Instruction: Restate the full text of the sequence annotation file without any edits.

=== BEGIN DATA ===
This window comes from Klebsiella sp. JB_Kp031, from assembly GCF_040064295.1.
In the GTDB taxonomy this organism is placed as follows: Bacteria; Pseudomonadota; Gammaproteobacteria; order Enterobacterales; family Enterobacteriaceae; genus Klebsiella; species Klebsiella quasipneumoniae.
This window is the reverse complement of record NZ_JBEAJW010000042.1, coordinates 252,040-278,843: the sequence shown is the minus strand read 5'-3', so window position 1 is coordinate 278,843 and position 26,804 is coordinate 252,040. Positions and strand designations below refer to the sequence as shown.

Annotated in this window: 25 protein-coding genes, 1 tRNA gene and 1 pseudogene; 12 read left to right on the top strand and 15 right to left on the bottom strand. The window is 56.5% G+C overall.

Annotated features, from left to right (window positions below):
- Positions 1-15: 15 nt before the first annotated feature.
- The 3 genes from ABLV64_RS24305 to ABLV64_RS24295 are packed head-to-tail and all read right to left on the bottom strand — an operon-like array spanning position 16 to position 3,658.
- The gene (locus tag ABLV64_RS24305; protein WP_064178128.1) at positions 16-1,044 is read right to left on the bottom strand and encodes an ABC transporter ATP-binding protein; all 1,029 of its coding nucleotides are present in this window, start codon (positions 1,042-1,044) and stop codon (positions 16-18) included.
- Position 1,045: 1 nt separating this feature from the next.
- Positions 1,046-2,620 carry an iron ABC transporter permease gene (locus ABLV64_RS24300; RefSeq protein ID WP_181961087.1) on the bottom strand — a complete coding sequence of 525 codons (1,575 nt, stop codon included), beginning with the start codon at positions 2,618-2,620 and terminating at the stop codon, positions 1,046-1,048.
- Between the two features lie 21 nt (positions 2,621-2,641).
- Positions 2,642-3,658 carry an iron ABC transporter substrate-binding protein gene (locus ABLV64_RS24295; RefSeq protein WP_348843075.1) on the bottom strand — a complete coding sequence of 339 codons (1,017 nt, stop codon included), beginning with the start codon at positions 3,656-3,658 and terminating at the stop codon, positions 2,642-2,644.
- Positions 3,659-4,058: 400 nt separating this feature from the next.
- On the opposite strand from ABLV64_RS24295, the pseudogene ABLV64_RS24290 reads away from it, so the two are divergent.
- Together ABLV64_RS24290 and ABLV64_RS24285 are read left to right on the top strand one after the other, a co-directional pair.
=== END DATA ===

This window comes from Klebsiella sp. JB_Kp031, from assembly GCF_040064295.1.
In the GTDB taxonomy this organism is placed as follows: Bacteria; Pseudomonadota; Gammaproteobacteria; order Enterobacterales; family Enterobacteriaceae; genus Klebsiella; species Klebsiella quasipneumoniae.
This window is the reverse complement of record NZ_JBEAJW010000042.1, coordinates 252,040-278,843: the sequence shown is the minus strand read 5'-3', so window position 1 is coordinate 278,843 and position 26,804 is coordinate 252,040. Positions and strand designations below refer to the sequence as shown.

Annotated in this window: 25 protein-coding genes, 1 tRNA gene and 1 pseudogene; 12 read left to right on the top strand and 15 right to left on the bottom strand. The window is 56.5% G+C overall.

Annotated features, from left to right (window positions below):
- Positions 1-15: 15 nt before the first annotated feature.
- The 3 genes from ABLV64_RS24305 to ABLV64_RS24295 are packed head-to-tail and all read right to left on the bottom strand — an operon-like array spanning position 16 to position 3,658.
- The gene (locus tag ABLV64_RS24305; protein WP_064178128.1) at positions 16-1,044 is read right to left on the bottom strand and encodes an ABC transporter ATP-binding protein; all 1,029 of its coding nucleotides are present in this window, start codon (positions 1,042-1,044) and stop codon (positions 16-18) included.
- Position 1,045: 1 nt separating this feature from the next.
- Positions 1,046-2,620 carry an iron ABC transporter permease gene (locus ABLV64_RS24300; RefSeq protein ID WP_181961087.1) on the bottom strand — a complete coding sequence of 525 codons (1,575 nt, stop codon included), beginning with the start codon at positions 2,618-2,620 and terminating at the stop codon, positions 1,046-1,048.
- Between the two features lie 21 nt (positions 2,621-2,641).
- Positions 2,642-3,658 carry an iron ABC transporter substrate-binding protein gene (locus ABLV64_RS24295; RefSeq protein WP_348843075.1) on the bottom strand — a complete coding sequence of 339 codons (1,017 nt, stop codon included), beginning with the start codon at positions 3,656-3,658 and terminating at the stop codon, positions 2,642-2,644.
- Positions 3,659-4,058: 400 nt separating this feature from the next.
- On the opposite strand from ABLV64_RS24295, the pseudogene ABLV64_RS24290 reads away from it, so the two are divergent.
- Together ABLV64_RS24290 and ABLV64_RS24285 are read left to right on the top strand one after the other, a co-directional pair.